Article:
- SC rejects pleas seeking to review judgment striking down Sacked Employees (Reinstatement) Ordinance Act, 2010.
- Justice Umar Ata Bandial reads out verdict on review pleas filed by government and sacked employees.
- Apex court had reserved its verdict during Thursday’s hearing.
ISLAMABAD: The Supreme Court of Pakistan rejected on Friday the petitions against the dismissal of 16,000 government employees and ordered the reinstatement of the employees.
The appeals had sought to review the judgment striking down the Sacked Employees (Reinstatement) Ordinance Act, 2010.
Justice Umar Ata Bandial read the verdict on the review pleas filed by the government and sacked employees.
A detailed verdict will be issued later.
The verdict had been reserved in a hearing held on Thursday, The News reported.
During the Thursday hearing, the court observed that the instant matter would not be decided in light of the government’s proposal, but in accordance with the law and Constitution.
Justice Bandial remarked that though the instant matter related to the review, they were hearing it beyond the scope of review jurisdiction to ensure complete justice.
“The attorney general should establish that the accepted principles of Constitution and law would not be disturbed if the judgment was recalled,” he remarked, adding that it also be ensured that recruitment for the government posts would not be made through back doors.
AG Khalid Javed maintained if the accepted principles of the Constitution and law were affected, the review petitions might be dismissed. He, however, pleaded that the matter related to relieving a class, hence the court partially restore the Sacked Employees (Reinstatement) Ordinance Act, 2010.
He said that if the proposals of the government were not acceptable to the counsel for the petitioners, the court should decide the matter.
Giving an explanation in the proposals, the AG contended that the proposals would not be applicable to those employees who were sacked on misconduct or for being absent from duty and it would be applicable to those who support it.
“But if the counsel for petitioners have objections, then we will take back the proposals,” he said. adding that if the court did not accept the review petitions, the proposals would remain intact.
“But still we request the court to accept the review petitions and announce the decision,” the AG pleaded.
“Mr Attorney General, keep in mind that the colour of the present case has changed and it has gone beyond the scope of review jurisdiction,” Justice Bandial remarked.
He said that though it was a review case, “we have started interpreting the law with new start”.
The judge further observed that lots of people have been affected in the employees’ case, but their obligation is to protect the law and Constitution, adding that there were some basic principles of recruitment for government posts and the government has to abide by these principles.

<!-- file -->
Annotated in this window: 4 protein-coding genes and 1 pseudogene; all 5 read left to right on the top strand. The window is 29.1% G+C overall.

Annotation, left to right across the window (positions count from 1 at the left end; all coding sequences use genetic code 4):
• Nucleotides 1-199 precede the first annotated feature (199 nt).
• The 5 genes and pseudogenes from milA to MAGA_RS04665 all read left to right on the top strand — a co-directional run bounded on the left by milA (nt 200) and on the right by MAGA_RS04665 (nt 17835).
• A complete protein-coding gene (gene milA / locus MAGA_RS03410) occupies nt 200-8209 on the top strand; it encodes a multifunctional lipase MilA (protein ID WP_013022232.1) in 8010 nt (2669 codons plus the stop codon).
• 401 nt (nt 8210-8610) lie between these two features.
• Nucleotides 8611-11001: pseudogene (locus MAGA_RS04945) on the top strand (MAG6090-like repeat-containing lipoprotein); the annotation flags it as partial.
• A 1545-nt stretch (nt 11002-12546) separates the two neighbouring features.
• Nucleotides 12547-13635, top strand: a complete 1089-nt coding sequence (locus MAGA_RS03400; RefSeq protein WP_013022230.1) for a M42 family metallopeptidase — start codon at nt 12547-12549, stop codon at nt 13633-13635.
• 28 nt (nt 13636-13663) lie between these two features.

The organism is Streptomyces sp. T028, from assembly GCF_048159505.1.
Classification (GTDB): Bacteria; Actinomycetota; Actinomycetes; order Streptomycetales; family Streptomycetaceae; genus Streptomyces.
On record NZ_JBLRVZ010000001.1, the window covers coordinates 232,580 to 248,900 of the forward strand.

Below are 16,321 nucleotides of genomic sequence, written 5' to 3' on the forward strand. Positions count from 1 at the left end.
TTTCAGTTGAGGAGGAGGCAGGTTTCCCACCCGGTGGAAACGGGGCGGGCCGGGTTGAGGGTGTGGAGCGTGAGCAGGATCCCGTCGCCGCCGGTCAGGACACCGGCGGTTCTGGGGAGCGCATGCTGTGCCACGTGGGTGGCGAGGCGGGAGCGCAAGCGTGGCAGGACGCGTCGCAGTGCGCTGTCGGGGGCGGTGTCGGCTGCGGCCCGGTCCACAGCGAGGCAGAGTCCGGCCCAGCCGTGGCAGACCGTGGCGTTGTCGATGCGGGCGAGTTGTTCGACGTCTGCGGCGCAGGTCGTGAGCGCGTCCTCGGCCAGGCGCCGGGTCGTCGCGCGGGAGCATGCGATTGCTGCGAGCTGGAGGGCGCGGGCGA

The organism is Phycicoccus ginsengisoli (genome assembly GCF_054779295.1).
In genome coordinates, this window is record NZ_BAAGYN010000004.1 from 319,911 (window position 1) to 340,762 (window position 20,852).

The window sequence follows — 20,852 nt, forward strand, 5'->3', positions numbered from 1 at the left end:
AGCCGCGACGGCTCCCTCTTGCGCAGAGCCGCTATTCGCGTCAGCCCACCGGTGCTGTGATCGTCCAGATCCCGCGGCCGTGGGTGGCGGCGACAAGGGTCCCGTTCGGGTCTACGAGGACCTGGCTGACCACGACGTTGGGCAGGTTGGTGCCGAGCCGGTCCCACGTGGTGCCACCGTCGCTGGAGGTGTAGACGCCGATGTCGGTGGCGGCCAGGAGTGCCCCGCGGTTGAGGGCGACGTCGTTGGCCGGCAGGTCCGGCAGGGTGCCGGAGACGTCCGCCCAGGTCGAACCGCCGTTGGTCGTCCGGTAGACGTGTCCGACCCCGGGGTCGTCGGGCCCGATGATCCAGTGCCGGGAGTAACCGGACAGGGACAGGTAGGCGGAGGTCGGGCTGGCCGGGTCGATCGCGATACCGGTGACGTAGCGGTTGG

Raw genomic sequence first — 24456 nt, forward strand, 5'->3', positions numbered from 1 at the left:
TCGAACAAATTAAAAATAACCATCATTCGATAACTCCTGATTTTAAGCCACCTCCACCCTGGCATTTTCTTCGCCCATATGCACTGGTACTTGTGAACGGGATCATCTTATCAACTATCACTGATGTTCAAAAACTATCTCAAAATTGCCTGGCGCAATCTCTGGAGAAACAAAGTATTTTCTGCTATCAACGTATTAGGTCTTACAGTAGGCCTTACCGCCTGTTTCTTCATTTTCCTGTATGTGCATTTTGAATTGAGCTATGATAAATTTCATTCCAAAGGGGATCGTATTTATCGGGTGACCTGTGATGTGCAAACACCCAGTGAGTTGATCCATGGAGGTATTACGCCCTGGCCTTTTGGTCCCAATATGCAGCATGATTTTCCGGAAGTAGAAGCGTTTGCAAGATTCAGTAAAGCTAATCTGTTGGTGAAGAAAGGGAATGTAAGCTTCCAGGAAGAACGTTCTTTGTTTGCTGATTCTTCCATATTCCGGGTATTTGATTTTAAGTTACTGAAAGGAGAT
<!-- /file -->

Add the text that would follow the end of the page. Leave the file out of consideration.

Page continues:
“Tests and interviews were mandatory for making the recruitments in transparent manner and court’s decisions were in field in this regard,” Justice Bandial told the AG, adding that the court had given several decisions regarding appointments on merit and in a transparent manner.
“We have sympathies for the sacked employees, but we have to go by law and constitution,” Justice Bandial remarked, adding that they had expected the AG for arguing on the Act on solid grounds.
“Today if you extensively argue on the Act on solid grounds and assist the court, then fine; otherwise, the court will announce its own decision and the decision will be in accordance with the law, Constitution and in the best interest of the public,” Justice Bandial told the AG.
The AG, however, submitted that the Parliament had debated the Sacked Employees (Reinstatement) Act 2010, hence the court should also look it with different viewpoint.
He submitted that nobody had challenged the recruitments made between 1993 and 1996 and it was not determined anywhere as to whether the recruitments were legal or illegal, adding that the employees were upgraded in the Reinstatement Act, hence the court while restoring the said Act should not give promotion to the employees in the next grade.
Justice Sajjad Ali Shah, however, observed that the organisations concerned could inform about the exact situation in this regard. The AG submitted that the Act was meant for relieving the employees as they were dismissed against the law.
Justice Bandial asked the AG if the employees were subjected to political victimisation, to which the AG read out the speech of Mian Raza Rabbani he had delivered on the floor of the Parliament, saying that the employees were sacked as they were appointed by Pakistan People’s Party.
Justice Mansoor Ali Shah asked the AG about those employees whose seniority was affected through the law.
At this, Mian Raza Rabbani, through a video-link from Karachi Registry, informed the court that those employees later on got seniority.